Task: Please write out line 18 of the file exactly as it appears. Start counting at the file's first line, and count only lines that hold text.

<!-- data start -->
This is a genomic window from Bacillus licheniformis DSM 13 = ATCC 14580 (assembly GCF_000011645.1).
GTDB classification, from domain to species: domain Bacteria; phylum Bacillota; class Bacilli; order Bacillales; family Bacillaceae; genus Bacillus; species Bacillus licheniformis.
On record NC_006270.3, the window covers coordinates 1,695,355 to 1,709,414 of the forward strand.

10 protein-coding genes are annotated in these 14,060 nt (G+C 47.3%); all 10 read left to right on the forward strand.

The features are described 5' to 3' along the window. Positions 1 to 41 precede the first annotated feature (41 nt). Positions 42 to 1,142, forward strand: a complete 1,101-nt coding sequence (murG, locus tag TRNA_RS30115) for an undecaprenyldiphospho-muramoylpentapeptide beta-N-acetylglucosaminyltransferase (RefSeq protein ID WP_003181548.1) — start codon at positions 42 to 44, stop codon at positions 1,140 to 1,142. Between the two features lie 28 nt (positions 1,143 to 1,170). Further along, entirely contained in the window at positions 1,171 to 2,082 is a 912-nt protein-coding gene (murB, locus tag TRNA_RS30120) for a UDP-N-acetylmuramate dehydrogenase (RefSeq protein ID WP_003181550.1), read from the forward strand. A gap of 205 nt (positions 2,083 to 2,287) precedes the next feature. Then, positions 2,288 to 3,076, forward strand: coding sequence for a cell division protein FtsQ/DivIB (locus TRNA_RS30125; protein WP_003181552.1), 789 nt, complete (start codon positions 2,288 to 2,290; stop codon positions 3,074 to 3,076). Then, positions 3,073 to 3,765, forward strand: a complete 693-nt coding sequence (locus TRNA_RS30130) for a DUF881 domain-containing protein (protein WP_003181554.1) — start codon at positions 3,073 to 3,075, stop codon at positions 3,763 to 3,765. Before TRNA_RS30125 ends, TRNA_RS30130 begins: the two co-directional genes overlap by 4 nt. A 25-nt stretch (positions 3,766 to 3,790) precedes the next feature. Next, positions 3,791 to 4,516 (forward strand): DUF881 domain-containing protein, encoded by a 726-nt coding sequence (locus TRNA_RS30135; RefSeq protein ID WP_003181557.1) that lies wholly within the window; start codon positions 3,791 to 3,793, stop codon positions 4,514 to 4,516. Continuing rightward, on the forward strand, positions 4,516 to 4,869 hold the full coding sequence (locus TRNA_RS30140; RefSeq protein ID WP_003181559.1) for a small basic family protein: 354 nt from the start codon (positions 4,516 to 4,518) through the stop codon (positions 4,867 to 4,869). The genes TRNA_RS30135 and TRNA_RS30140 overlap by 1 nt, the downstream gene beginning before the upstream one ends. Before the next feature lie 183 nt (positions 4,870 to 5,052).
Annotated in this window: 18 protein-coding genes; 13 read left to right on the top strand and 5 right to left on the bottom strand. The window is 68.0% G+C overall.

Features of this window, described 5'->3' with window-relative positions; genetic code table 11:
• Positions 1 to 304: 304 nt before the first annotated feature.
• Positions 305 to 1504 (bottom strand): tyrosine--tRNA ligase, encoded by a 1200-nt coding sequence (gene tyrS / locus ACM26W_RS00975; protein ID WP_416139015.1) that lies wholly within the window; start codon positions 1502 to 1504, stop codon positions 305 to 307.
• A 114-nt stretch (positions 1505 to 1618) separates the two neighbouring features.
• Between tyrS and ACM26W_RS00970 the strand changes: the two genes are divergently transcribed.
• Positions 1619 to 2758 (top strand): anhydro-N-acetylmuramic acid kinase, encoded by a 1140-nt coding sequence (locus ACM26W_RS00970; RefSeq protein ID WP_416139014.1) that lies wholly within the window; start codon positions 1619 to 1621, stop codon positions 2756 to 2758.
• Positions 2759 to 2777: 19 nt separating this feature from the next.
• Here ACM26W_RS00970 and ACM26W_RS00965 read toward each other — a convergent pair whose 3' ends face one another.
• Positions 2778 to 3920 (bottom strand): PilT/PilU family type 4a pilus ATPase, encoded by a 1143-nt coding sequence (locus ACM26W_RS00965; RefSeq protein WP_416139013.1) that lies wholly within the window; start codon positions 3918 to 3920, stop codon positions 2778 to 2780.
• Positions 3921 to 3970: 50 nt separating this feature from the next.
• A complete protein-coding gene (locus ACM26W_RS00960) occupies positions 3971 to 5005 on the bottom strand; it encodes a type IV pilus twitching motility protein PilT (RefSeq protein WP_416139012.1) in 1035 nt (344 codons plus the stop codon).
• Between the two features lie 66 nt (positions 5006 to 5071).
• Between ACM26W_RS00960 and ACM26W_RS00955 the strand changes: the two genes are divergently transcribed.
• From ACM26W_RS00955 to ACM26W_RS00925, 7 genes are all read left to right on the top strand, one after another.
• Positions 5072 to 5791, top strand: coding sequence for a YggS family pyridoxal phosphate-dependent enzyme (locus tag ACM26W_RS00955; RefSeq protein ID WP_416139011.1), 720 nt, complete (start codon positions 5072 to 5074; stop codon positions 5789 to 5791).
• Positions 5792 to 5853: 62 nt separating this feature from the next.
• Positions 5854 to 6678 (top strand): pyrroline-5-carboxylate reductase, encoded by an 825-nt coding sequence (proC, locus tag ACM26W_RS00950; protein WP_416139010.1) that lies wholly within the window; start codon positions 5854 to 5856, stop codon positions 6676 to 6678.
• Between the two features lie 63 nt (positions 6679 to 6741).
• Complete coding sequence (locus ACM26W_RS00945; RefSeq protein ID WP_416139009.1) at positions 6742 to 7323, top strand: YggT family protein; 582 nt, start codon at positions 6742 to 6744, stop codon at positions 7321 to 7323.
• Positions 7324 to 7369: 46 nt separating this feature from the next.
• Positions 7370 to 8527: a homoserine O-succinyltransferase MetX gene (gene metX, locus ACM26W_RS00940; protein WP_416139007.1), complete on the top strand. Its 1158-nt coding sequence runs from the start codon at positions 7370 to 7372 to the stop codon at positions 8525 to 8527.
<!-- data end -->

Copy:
• Between the two features lie 66 nt (positions 5006 to 5071).